People vs. Systems

When Socialism has failed (which it’s batting 100% right now) the proponents of Socialism keep repeating, “The right people weren’t in charge” or "it wasn't 'perfect' Socialism." Let’s set the record straight.

First of all, this is an argument on people controlling the system, or a system that guides the people.

When I talk about "People" I am talking specifically about individuals in positions of power and influence in a national-level government. These are the people who when they say "make this happen," others go and carry out the actions necessary to achieve that result.

When I talk about "Systems" I am talking about political and economic processes and concepts that large groups of people live and work under. Capitalism is an economic system that carries over into the political sphere through the concept of individual freedom. Socialism is a political system that carries over into the economic sphere by force and coercion. Communism is a hokey pipe dream that if we would manage to get there, would last all of 5 minutes.

Communism and Socialism are not the same political system. According to Marx, societies were supposed to “naturally progress” from Capitalism, to Socialism, before arriving at Communism.

Here are the definitions of those systems as I will relate here:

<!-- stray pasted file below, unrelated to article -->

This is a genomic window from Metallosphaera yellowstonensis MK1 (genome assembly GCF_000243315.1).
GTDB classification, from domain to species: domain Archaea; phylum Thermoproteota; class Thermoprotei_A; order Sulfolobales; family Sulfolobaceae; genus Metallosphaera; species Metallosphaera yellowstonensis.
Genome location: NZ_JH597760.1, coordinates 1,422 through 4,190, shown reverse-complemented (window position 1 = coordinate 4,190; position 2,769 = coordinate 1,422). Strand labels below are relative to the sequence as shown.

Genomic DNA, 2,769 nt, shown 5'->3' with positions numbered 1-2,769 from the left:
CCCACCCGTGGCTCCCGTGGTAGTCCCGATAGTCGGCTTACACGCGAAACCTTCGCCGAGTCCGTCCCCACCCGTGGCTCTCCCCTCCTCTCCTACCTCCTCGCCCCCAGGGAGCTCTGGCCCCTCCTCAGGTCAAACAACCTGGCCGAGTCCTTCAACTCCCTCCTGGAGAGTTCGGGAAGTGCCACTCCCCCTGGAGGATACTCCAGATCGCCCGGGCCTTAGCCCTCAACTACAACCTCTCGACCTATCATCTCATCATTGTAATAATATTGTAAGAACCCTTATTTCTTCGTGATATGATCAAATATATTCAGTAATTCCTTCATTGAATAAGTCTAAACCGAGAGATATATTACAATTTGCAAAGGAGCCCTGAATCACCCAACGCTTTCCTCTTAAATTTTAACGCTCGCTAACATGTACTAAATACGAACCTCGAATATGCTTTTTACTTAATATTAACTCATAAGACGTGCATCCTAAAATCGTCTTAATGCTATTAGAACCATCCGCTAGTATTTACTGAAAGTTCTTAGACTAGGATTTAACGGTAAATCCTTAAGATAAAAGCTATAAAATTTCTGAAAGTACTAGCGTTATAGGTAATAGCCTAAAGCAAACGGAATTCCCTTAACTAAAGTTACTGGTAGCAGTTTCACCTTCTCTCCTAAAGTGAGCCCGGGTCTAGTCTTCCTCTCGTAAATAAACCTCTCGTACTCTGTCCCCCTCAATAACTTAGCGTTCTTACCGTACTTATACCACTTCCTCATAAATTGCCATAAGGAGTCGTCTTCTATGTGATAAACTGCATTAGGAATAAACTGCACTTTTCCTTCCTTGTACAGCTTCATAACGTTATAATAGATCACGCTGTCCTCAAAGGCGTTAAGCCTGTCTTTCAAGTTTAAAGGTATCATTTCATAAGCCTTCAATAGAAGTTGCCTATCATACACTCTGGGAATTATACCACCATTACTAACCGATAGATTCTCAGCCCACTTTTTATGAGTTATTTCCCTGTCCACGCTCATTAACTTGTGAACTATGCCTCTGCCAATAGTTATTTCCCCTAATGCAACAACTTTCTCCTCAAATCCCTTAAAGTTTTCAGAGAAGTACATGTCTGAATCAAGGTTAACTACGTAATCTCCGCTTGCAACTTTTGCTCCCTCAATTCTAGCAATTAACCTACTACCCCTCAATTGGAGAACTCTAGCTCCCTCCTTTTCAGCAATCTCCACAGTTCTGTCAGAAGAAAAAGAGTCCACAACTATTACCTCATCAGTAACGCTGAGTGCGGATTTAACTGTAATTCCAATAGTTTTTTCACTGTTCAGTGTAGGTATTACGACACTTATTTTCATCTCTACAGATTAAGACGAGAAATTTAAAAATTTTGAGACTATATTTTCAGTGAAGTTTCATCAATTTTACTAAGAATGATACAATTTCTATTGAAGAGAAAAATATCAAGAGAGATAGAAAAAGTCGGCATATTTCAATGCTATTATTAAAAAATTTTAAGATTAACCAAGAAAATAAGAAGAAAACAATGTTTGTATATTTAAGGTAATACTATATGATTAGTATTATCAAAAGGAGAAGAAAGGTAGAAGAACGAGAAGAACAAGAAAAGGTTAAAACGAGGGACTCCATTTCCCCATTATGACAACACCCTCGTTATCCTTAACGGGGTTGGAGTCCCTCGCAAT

an economic system characterized by private or corporate ownership of capital goods, by investments that are determined by private decision, and by prices, production, and the distribution of goods that are determined mainly by competition in a free market

1 : any of various economic and political theories advocating collective or governmental ownership and administration of the means of production and distribution of goods
2 a : a system of society or group living in which there is no private property

2 c : a final stage of society in Marxist theory in which the state has withered away and economic goods are distributed equitably

The main point of Socialism was the centrally-planned economy, where committees formed by and answerable to the national government told the factories what to produce, decided what was built (roads, housing, schools, etc.) then controlled the distribution of those goods and services.

Consider this carefully: We have had a number of countries in the last century that had Socialist practicing Oligarchies, namely the Soviet Union and their Eastern Europe puppet states, North Vietnam, China, Cambodia, Ethiopia, North Korea, Rwanda, Cuba, Venezuela, Brazil and others.